Tropical Storm Watches were first issued for the United States mainland during the 5:00 PM EDT Advisory. Now, they are in effect for the provinces of Matanzas and Cienfuegos in Cuba, Jamaica, the Northwestern Bahamas including the Abacos Islands, the Berry Islands, Bimini, Eleuthera, Grand Bahama Island, and New Providence, the Florida Keys including the Dry Tortugas, the East Coast of Florida south of Jupiter Inlet, the West Coast of Florida south of Bonita Beach, Florida Bay and Lake Okeechobee.

Looking at the most recent model runs of the GFS, GFDL, ECMWF, and HWRF, there is a general northwestward track with the GFS being the furthest east, and the ECMWRF being the furthest west but they all show an impact in South Florida, and a second landfall somewhere along the Gulf Coast.

The latest GFDL model run has Isaac moving across the southwestern coast of Haiti into the narrow channel between Hispaniola and Cuba, traveling over the spine of Cuba and impacting the Florida Keys and South Florida before moving over water again in the Gulf, and eventually making a final landfall in the Florida Panhandle.

The GFS, which actually did a fairly decent job last week of projecting that the storm would be in the general vicinity of the Eastern Caribbean at about this time, has Isaac going across southwestern Haiti, but then going further to the north into the Southeastern Bahamas and more of South Florida before exiting into the Gulf, and eventually making a second U.S. landfall in the Pensacola, Florida and Mobile Bay, Alabama area.

The ECMWF has a more western track that goes across more Cuban real estate before emerging into the Gulf and making a U.S. landfall along the Mississippi and Alabama coasts. Finally, the HWRF has a smaller storm following a similar path of the GFDL across Haiti, along the spine of Cuba and over portions of South Florida, back out into the Gulf, and making landfall in the Pensacola, Florida area.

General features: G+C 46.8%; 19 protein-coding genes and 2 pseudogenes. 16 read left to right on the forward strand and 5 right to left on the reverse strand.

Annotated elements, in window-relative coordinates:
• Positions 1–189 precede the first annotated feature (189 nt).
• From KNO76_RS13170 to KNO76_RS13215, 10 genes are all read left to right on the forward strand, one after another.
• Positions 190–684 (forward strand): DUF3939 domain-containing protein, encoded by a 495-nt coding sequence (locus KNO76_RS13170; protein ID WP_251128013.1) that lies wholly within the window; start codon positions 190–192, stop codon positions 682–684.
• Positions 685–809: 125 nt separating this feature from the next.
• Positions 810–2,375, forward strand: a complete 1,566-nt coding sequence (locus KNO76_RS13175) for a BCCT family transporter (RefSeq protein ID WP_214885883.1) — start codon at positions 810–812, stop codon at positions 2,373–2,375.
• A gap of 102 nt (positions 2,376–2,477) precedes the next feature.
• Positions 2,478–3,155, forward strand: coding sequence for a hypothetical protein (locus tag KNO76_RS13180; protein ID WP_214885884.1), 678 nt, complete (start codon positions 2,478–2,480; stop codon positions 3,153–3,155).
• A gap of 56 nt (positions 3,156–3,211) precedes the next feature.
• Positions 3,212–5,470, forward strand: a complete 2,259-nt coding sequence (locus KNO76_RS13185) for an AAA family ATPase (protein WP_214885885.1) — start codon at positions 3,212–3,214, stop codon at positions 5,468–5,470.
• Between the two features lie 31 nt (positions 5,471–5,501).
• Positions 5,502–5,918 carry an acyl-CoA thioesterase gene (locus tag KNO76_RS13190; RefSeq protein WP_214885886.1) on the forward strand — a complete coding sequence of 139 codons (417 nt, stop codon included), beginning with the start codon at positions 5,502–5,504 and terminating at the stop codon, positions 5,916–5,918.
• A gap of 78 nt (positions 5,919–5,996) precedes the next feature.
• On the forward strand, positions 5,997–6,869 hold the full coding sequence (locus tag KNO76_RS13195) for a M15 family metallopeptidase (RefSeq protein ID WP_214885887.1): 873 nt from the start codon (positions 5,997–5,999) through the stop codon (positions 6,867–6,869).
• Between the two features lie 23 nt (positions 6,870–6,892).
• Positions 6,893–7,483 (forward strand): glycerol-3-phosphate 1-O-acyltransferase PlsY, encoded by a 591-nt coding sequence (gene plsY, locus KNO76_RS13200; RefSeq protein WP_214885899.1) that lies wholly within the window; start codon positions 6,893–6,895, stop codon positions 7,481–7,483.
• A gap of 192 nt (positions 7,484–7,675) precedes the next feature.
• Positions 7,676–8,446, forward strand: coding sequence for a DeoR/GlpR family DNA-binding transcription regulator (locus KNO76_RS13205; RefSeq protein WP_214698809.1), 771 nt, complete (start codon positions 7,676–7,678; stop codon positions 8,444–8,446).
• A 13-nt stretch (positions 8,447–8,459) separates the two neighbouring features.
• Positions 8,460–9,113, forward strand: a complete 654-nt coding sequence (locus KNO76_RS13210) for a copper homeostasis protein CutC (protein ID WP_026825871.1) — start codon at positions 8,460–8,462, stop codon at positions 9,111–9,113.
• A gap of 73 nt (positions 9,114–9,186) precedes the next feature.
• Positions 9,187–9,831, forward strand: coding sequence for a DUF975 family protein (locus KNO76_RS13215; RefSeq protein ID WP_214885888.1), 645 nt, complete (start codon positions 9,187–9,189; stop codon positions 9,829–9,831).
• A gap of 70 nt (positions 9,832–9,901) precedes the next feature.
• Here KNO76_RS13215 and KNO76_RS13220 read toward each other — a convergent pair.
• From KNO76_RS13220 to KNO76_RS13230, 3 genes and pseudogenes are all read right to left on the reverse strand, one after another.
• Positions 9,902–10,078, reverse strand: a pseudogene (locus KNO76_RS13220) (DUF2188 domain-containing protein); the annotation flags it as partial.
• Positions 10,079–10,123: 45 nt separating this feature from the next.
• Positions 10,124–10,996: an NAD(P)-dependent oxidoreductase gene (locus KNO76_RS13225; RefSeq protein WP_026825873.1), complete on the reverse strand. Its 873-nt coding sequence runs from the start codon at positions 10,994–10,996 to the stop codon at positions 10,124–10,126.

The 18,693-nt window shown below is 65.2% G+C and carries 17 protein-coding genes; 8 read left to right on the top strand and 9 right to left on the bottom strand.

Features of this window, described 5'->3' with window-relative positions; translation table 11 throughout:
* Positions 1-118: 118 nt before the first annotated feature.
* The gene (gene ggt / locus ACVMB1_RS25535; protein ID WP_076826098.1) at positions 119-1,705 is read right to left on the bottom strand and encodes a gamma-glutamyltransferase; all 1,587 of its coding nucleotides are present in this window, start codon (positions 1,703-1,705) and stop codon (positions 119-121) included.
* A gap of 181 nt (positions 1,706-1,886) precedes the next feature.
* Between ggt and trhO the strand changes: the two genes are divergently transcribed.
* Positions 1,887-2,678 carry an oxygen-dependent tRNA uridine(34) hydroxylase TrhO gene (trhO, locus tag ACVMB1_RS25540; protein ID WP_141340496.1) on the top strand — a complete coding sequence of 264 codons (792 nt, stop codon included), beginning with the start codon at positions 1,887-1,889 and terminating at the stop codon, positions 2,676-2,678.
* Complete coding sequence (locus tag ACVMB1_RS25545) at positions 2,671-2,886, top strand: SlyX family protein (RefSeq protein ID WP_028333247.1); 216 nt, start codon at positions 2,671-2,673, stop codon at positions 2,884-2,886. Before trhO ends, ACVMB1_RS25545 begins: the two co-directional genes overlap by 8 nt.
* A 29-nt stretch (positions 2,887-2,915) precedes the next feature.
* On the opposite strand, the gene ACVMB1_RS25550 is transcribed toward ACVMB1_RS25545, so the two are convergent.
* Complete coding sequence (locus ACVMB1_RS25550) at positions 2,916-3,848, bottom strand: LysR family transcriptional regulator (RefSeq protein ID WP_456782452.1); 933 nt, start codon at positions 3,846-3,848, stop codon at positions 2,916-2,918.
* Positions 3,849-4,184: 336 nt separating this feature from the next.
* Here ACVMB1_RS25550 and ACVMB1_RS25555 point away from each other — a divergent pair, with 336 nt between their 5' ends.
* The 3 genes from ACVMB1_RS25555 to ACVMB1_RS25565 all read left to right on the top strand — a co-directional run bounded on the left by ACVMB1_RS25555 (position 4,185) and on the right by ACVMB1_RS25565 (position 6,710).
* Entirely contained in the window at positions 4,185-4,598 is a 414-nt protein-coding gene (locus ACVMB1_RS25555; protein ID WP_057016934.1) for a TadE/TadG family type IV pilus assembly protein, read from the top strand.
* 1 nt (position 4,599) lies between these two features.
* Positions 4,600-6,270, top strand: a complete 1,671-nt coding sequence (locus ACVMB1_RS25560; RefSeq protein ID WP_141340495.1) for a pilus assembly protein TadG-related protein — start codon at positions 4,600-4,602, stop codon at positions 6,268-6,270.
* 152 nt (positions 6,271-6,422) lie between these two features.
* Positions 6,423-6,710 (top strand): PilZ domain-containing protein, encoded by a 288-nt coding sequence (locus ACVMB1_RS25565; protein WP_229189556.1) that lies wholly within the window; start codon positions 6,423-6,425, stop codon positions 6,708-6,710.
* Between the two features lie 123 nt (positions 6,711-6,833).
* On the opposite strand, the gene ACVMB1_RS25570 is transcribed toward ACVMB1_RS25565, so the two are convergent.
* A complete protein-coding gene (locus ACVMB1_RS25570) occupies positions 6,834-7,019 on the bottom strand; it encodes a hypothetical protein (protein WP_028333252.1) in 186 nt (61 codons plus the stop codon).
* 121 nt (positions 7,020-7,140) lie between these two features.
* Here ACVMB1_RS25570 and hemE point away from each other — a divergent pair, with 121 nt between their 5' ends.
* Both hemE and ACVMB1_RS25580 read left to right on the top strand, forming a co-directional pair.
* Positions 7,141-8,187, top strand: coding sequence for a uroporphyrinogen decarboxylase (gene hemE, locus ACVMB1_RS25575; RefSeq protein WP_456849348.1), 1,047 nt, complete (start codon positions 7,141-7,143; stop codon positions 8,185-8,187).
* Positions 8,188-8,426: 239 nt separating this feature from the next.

However, those in Western Florida including Tampa where the Republican National Convention is being held, should pay close attention to the track and progress of this storm since that area is not out of the woods just yet. The cone of uncertainty has not changed much during the day on Friday, and there are still areas along the West Coast of the Sunshine State that could be impacted by this storm.

The 5:00 PM EDT forecast discussion by the NHC is still calling for Isaac not to strengthen much over the next 12 hours, and it will likely weaken as it encounters the high terrain of Hispaniola and Cuba over the next 36 hours. After that, the storm should strengthen as it enters the Florida Straits and Gulf Coast, and become a strong Category One storm with 85 mile per hour winds.